Grandparents often take a backseat in the divorce process, no matter how involved they were with their grandchildren prior to the divorce. In California, grandparents may have more rights in a divorce situation than in other states, but grandparents still have to go through a long legal process to exercise these rights if the parents of the children refuse to allow them visitation.
California Grandparents And Divorce
In California, grandparents are barred from filing for visitation rights when children’s parents are still married unless there is a specific, recognized legal reason for doing so. If the children’s parents are separated or their whereabouts are unknown, or if the child has been adopted by a stepparent, grandparents may have legal standing to file for visitation or even custody. If the children state that they do not want to live with either parent, the grandparents may also be a natural custody choice.
There are also cases in which a child dies, leaving behind grandchildren, or in which parents are unmarried. These cases may be more difficult for grandparents to win, but if it is clear that the remaining parent is unsuited to raise the children, the grandparents may be able to convince the court to give them custody.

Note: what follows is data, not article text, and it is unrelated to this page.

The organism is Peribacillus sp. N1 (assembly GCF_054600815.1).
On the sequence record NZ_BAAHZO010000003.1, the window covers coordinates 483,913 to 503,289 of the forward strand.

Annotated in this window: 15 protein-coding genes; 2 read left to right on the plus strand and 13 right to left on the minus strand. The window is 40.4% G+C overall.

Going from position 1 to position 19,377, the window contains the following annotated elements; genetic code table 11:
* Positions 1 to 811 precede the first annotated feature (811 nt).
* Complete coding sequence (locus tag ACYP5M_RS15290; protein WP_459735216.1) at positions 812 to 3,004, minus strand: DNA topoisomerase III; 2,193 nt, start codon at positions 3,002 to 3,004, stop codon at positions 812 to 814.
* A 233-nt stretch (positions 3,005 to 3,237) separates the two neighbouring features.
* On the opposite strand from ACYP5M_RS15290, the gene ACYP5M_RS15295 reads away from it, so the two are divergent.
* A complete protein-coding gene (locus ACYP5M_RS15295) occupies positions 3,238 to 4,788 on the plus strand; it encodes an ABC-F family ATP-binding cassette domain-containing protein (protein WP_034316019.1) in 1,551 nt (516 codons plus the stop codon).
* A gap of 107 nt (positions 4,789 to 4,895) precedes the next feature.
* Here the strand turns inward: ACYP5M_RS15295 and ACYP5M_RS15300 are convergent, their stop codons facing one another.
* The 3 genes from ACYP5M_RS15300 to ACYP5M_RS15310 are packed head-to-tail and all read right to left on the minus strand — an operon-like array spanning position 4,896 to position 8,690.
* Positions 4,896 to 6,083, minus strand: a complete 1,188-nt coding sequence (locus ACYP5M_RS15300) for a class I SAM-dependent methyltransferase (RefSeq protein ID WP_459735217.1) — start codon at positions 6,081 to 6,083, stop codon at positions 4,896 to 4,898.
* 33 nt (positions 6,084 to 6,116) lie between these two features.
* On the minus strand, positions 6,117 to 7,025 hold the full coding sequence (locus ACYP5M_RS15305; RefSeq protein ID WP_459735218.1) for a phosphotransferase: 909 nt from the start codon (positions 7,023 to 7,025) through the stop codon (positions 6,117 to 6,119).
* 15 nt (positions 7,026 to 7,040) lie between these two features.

Visitation Rights For Grandparents
Several California cases offer precedent for determining grandparents’ visitation rights. In California, these rights are established based on a pre-existing relationship that has “engendered a bond” between the grandparents and the child. However, courts are required to balance the rights of the grandparents with those of the parents and the children in many types of determination.
Can I Seek Custody Or Visitation With My Grandchildren?
If your child is going through a divorce and you are concerned about your custody or visitation rights with your grandchildren, you may want to seek legal help. The Men’s Legal Center represents men who are seeking custody or visitation with their children and may be able to help grandparents as well.
The most important thing to remember in any situation involving custody or visitation is that all parties should work for what is best for the children. If you are a grandparent caught up in a nasty divorce between your child and another party, you may wish to seek legal advice from the Men’s Legal Center to help protect your grandchildren.